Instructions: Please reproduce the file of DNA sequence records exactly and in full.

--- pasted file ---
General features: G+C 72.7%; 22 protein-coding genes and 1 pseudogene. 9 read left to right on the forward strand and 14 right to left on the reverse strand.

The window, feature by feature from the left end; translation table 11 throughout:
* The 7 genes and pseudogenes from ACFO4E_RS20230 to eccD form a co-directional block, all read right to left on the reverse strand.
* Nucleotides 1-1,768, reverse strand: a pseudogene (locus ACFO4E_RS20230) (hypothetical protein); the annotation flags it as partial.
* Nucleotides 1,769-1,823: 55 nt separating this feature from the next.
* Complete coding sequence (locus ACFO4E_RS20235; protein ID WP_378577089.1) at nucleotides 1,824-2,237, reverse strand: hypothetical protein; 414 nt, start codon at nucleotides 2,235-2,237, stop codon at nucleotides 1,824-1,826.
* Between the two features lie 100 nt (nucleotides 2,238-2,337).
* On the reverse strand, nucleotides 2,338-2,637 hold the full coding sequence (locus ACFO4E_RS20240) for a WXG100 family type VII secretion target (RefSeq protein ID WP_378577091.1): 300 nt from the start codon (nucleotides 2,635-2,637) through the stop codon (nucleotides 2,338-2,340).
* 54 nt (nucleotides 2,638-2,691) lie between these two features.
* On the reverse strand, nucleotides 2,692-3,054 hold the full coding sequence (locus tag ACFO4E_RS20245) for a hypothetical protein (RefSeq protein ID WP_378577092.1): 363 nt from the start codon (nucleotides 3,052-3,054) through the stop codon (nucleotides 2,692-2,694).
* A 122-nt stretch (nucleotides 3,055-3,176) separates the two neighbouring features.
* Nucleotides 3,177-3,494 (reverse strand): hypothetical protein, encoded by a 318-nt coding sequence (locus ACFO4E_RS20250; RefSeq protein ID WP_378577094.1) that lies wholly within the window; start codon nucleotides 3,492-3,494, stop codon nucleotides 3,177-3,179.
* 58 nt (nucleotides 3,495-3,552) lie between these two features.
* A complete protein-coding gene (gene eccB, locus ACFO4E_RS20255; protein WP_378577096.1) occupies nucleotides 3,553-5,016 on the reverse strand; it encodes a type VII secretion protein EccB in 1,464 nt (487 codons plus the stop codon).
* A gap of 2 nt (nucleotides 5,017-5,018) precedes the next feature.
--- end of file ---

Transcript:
General features: G+C 72.7%; 22 protein-coding genes and 1 pseudogene. 9 read left to right on the forward strand and 14 right to left on the reverse strand.

The window, feature by feature from the left end; translation table 11 throughout:
* The 7 genes and pseudogenes from ACFO4E_RS20230 to eccD form a co-directional block, all read right to left on the reverse strand.
* Nucleotides 1-1,768, reverse strand: a pseudogene (locus ACFO4E_RS20230) (hypothetical protein); the annotation flags it as partial.
* Nucleotides 1,769-1,823: 55 nt separating this feature from the next.
* Complete coding sequence (locus ACFO4E_RS20235; protein ID WP_378577089.1) at nucleotides 1,824-2,237, reverse strand: hypothetical protein; 414 nt, start codon at nucleotides 2,235-2,237, stop codon at nucleotides 1,824-1,826.
* Between the two features lie 100 nt (nucleotides 2,238-2,337).
* On the reverse strand, nucleotides 2,338-2,637 hold the full coding sequence (locus ACFO4E_RS20240) for a WXG100 family type VII secretion target (RefSeq protein ID WP_378577091.1): 300 nt from the start codon (nucleotides 2,635-2,637) through the stop codon (nucleotides 2,338-2,340).
* 54 nt (nucleotides 2,638-2,691) lie between these two features.
* On the reverse strand, nucleotides 2,692-3,054 hold the full coding sequence (locus tag ACFO4E_RS20245) for a hypothetical protein (RefSeq protein ID WP_378577092.1): 363 nt from the start codon (nucleotides 3,052-3,054) through the stop codon (nucleotides 2,692-2,694).
* A 122-nt stretch (nucleotides 3,055-3,176) separates the two neighbouring features.
* Nucleotides 3,177-3,494 (reverse strand): hypothetical protein, encoded by a 318-nt coding sequence (locus ACFO4E_RS20250; RefSeq protein ID WP_378577094.1) that lies wholly within the window; start codon nucleotides 3,492-3,494, stop codon nucleotides 3,177-3,179.
* 58 nt (nucleotides 3,495-3,552) lie between these two features.
* A complete protein-coding gene (gene eccB, locus ACFO4E_RS20255; protein WP_378577096.1) occupies nucleotides 3,553-5,016 on the reverse strand; it encodes a type VII secretion protein EccB in 1,464 nt (487 codons plus the stop codon).
* A gap of 2 nt (nucleotides 5,017-5,018) precedes the next feature.